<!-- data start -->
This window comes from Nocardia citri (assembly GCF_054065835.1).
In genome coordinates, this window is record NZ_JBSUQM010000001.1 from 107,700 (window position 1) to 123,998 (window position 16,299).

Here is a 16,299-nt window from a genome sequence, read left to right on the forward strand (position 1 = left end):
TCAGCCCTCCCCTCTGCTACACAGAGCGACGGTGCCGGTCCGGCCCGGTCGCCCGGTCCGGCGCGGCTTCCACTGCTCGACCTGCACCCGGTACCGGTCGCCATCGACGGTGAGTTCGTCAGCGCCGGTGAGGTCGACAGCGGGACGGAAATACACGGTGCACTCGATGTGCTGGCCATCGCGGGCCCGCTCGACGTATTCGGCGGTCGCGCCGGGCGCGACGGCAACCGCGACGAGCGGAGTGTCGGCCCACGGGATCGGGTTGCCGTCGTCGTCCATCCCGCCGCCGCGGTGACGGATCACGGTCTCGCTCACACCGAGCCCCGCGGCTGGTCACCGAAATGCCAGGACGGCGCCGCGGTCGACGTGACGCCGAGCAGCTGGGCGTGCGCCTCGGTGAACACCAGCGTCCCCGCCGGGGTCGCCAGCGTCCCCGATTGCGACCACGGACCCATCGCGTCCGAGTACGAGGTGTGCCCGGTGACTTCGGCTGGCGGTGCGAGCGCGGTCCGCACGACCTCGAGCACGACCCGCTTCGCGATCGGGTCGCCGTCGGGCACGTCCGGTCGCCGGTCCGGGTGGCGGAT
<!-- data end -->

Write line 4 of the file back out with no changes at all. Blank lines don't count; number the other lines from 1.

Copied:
TCAGCCCTCCCCTCTGCTACACAGAGCGACGGTGCCGGTCCGGCCCGGTCGCCCGGTCCGGCGCGGCTTCCACTGCTCGACCTGCACCCGGTACCGGTCGCCATCGACGGTGAGTTCGTCAGCGCCGGTGAGGTCGACAGCGGGACGGAAATACACGGTGCACTCGATGTGCTGGCCATCGCGGGCCCGCTCGACGTATTCGGCGGTCGCGCCGGGCGCGACGGCAACCGCGACGAGCGGAGTGTCGGCCCACGGGATCGGGTTGCCGTCGTCGTCCATCCCGCCGCCGCGGTGACGGATCACGGTCTCGCTCACACCGAGCCCCGCGGCTGGTCACCGAAATGCCAGGACGGCGCCGCGGTCGACGTGACGCCGAGCAGCTGGGCGTGCGCCTCGGTGAACACCAGCGTCCCCGCCGGGGTCGCCAGCGTCCCCGATTGCGACCACGGACCCATCGCGTCCGAGTACGAGGTGTGCCCGGTGACTTCGGCTGGCGGTGCGAGCGCGGTCCGCACGACCTCGAGCACGACCCGCTTCGCGATCGGGTCGCCGTCGGGCACGTCCGGTCGCCGGTCCGGGTGGCGGAT